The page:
Familial Parkinson disease gene product, parkin, is a ubiquitin-protein ligase


Autosomal recessive juvenile parkinsonism (AR–JP), one of the most common familial forms of Parkinson disease, is characterized by selective dopaminergic neural cell death and the absence of the Lewy body, a cytoplasmic inclusion body consisting of aggregates of abnormally accumulated proteins1. We previously cloned PARK2, mutations of which cause AR–JP (ref. 2), but the function of the gene product, parkin, remains unknown. We report here that parkin is involved in protein degradation as a ubiquitin-protein ligase collaborating with the ubiquitin-conjugating enzyme UbcH7, and that mutant parkins from AR–JP patients show loss of the ubiquitin-protein ligase activity. Our findings indicate that accumulation of proteins that have yet to be identified causes a selective neural cell death without formation of Lewy bodies. Our findings should enhance the exploration of the molecular mechanisms of neurodegeneration in Parkinson disease as well as in other neurodegenerative diseases that are characterized by involvement of abnormal protein ubiquitination, including Alzheimer disease, other tauopathies, CAG triplet repeat disorders and amyotrophic lateral sclerosis3,4,5,6,7,8,9,10.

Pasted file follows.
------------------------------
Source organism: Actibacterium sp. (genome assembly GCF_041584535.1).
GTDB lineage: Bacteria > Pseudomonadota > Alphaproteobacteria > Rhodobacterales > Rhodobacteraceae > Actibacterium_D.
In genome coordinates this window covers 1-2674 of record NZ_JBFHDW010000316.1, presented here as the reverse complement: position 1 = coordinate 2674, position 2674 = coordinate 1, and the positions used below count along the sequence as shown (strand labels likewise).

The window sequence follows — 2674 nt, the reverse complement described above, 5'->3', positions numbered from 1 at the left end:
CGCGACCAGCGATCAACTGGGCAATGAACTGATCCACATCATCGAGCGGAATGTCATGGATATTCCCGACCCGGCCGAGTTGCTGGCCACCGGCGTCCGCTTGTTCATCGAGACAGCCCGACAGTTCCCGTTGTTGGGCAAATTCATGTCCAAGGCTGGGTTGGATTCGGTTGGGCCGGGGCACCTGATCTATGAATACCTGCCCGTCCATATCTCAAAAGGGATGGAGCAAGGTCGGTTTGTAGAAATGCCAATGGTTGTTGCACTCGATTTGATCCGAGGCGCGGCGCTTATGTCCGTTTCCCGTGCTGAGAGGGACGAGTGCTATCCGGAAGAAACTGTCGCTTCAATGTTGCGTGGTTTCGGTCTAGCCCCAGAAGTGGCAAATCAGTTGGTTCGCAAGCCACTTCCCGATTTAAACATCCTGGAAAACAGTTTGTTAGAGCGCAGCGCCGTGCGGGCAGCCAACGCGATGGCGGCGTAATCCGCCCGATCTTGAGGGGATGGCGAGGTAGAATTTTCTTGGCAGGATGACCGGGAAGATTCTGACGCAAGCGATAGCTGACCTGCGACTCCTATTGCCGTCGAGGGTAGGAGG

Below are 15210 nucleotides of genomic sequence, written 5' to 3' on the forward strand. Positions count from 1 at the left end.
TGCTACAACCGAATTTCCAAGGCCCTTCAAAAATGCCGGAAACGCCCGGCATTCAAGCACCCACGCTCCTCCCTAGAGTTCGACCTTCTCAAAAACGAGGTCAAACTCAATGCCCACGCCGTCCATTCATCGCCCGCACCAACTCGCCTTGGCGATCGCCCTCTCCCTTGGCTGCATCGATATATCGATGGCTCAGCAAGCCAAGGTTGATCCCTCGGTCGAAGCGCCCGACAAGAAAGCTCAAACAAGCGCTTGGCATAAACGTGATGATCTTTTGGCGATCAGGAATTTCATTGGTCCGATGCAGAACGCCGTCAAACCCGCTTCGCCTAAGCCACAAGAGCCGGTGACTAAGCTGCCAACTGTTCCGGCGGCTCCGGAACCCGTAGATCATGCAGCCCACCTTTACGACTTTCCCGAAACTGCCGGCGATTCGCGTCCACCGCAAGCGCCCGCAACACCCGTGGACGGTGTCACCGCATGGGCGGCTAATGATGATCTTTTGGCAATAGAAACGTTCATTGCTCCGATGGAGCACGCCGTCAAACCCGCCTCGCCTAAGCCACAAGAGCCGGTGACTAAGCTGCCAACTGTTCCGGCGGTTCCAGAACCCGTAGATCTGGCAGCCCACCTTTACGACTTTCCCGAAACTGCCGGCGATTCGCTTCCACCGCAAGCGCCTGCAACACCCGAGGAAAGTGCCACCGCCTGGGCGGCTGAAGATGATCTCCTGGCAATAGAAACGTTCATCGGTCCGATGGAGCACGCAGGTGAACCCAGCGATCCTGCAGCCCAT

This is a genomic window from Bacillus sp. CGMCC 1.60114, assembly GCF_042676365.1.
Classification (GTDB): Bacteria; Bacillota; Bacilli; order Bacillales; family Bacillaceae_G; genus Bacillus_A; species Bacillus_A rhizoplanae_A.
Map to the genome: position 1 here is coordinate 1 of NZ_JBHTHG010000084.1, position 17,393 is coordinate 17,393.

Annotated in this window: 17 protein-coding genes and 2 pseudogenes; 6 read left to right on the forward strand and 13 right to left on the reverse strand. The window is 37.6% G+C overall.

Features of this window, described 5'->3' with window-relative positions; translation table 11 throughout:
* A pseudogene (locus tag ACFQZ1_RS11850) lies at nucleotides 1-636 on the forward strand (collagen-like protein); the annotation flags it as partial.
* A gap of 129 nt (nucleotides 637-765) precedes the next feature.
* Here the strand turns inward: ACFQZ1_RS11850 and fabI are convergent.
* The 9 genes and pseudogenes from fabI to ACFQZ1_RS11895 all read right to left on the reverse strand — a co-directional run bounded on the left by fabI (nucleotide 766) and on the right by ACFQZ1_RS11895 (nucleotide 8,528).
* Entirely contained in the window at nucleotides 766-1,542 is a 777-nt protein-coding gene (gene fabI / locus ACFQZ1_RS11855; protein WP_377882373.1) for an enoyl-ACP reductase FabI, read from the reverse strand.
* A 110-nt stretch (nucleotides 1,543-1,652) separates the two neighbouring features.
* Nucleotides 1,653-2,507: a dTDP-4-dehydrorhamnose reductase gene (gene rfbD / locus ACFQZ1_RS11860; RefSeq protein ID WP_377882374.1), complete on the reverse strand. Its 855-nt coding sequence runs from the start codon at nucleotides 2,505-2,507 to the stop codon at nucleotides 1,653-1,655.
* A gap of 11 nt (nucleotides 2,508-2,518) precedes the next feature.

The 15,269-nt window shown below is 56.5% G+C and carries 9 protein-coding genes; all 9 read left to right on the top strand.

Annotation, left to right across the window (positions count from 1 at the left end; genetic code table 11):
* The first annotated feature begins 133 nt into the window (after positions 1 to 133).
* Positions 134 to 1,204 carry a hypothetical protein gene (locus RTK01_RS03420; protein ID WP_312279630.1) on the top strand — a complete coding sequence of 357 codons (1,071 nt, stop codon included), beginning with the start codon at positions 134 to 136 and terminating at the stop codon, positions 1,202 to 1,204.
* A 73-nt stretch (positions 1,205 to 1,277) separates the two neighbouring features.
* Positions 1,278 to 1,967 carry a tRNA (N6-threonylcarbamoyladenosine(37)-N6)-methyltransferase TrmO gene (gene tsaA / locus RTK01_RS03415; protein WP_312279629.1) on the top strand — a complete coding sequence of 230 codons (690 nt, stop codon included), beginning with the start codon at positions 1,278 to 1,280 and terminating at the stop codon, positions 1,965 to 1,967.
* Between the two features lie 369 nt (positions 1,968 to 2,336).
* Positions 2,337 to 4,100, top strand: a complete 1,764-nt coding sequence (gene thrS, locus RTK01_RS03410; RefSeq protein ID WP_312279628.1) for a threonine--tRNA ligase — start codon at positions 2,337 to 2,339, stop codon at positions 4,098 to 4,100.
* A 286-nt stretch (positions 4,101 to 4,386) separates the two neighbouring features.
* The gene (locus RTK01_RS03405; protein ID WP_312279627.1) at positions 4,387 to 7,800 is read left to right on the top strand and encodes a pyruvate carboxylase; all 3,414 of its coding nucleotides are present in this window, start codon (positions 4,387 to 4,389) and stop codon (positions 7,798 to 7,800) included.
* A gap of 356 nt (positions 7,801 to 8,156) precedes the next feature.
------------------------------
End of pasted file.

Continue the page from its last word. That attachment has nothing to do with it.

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Figure 1: Association of parkin with UbcH7 in human embryonic kidney 293 cells.
Figure 2: Domain analysis of parkin interacting with UbcH7.
Figure 3: Association of ubiquitinated cellular proteins with parkin after treatment with MG132 in human dopaminergic neuroblastoma SH-SY5Y cells.
Figure 4: Domain analysis of parkin required for the binding of ubiquitinated proteins.
Figure 5: Parkin exhibits ubiquitination activity in vitro.
Figure 6: Model of the parkin-directed ubiquitination pathway.


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We thank E. Melamed for the DNA sample with a mutation in the Ubl domain.

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Correspondence to Keiji Tanaka.

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